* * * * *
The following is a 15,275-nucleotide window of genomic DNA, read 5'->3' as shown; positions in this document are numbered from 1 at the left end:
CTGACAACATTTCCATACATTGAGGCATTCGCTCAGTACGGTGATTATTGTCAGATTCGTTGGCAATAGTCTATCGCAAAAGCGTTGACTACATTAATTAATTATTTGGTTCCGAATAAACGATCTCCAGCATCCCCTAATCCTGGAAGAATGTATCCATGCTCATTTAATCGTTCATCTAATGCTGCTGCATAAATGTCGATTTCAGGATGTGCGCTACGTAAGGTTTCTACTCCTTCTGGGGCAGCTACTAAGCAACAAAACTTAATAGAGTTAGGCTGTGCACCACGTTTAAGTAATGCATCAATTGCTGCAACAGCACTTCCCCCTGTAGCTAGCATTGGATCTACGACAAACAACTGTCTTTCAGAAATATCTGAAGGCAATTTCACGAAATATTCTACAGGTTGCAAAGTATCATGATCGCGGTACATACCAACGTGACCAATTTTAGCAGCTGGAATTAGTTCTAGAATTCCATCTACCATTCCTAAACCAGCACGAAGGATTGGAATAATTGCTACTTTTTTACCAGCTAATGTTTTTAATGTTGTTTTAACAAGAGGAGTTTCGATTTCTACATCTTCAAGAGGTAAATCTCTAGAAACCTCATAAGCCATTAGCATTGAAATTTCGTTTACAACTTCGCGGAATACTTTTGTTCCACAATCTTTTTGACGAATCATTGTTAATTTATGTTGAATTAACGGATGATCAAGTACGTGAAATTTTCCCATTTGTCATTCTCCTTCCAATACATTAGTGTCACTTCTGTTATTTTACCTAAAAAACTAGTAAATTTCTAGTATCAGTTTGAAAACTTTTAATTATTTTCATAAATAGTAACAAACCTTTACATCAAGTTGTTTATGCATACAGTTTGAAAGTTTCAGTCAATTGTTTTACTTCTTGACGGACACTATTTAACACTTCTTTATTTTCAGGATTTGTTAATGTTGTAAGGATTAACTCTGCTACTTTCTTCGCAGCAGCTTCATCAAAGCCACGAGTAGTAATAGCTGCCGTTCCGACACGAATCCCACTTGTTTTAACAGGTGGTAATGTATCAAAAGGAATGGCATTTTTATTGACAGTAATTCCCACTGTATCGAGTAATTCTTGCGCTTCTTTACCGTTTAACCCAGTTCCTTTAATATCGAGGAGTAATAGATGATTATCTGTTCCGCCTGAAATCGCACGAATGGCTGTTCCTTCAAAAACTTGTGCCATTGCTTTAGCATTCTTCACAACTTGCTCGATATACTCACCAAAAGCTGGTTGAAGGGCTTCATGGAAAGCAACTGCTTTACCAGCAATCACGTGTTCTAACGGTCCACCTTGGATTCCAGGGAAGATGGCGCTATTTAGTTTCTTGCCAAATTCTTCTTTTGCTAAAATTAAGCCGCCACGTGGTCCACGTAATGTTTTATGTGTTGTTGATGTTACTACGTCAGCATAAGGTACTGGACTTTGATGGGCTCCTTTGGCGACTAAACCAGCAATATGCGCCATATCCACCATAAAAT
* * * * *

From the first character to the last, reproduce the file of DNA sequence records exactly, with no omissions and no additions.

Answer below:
The following is a 15,275-nucleotide window of genomic DNA, read 5'->3' as shown; positions in this document are numbered from 1 at the left end:
CTGACAACATTTCCATACATTGAGGCATTCGCTCAGTACGGTGATTATTGTCAGATTCGTTGGCAATAGTCTATCGCAAAAGCGTTGACTACATTAATTAATTATTTGGTTCCGAATAAACGATCTCCAGCATCCCCTAATCCTGGAAGAATGTATCCATGCTCATTTAATCGTTCATCTAATGCTGCTGCATAAATGTCGATTTCAGGATGTGCGCTACGTAAGGTTTCTACTCCTTCTGGGGCAGCTACTAAGCAACAAAACTTAATAGAGTTAGGCTGTGCACCACGTTTAAGTAATGCATCAATTGCTGCAACAGCACTTCCCCCTGTAGCTAGCATTGGATCTACGACAAACAACTGTCTTTCAGAAATATCTGAAGGCAATTTCACGAAATATTCTACAGGTTGCAAAGTATCATGATCGCGGTACATACCAACGTGACCAATTTTAGCAGCTGGAATTAGTTCTAGAATTCCATCTACCATTCCTAAACCAGCACGAAGGATTGGAATAATTGCTACTTTTTTACCAGCTAATGTTTTTAATGTTGTTTTAACAAGAGGAGTTTCGATTTCTACATCTTCAAGAGGTAAATCTCTAGAAACCTCATAAGCCATTAGCATTGAAATTTCGTTTACAACTTCGCGGAATACTTTTGTTCCACAATCTTTTTGACGAATCATTGTTAATTTATGTTGAATTAACGGATGATCAAGTACGTGAAATTTTCCCATTTGTCATTCTCCTTCCAATACATTAGTGTCACTTCTGTTATTTTACCTAAAAAACTAGTAAATTTCTAGTATCAGTTTGAAAACTTTTAATTATTTTCATAAATAGTAACAAACCTTTACATCAAGTTGTTTATGCATACAGTTTGAAAGTTTCAGTCAATTGTTTTACTTCTTGACGGACACTATTTAACACTTCTTTATTTTCAGGATTTGTTAATGTTGTAAGGATTAACTCTGCTACTTTCTTCGCAGCAGCTTCATCAAAGCCACGAGTAGTAATAGCTGCCGTTCCGACACGAATCCCACTTGTTTTAACAGGTGGTAATGTATCAAAAGGAATGGCATTTTTATTGACAGTAATTCCCACTGTATCGAGTAATTCTTGCGCTTCTTTACCGTTTAACCCAGTTCCTTTAATATCGAGGAGTAATAGATGATTATCTGTTCCGCCTGAAATCGCACGAATGGCTGTTCCTTCAAAAACTTGTGCCATTGCTTTAGCATTCTTCACAACTTGCTCGATATACTCACCAAAAGCTGGTTGAAGGGCTTCATGGAAAGCAACTGCTTTACCAGCAATCACGTGTTCTAACGGTCCACCTTGGATTCCAGGGAAGATGGCGCTATTTAGTTTCTTGCCAAATTCTTCTTTTGCTAAAATTAAGCCGCCACGTGGTCCACGTAATGTTTTATGTGTTGTTGATGTTACTACGTCAGCATAAGGTACTGGACTTTGATGGGCTCCTTTGGCGACTAAACCAGCAATATGCGCCATATCCACCATAAAAT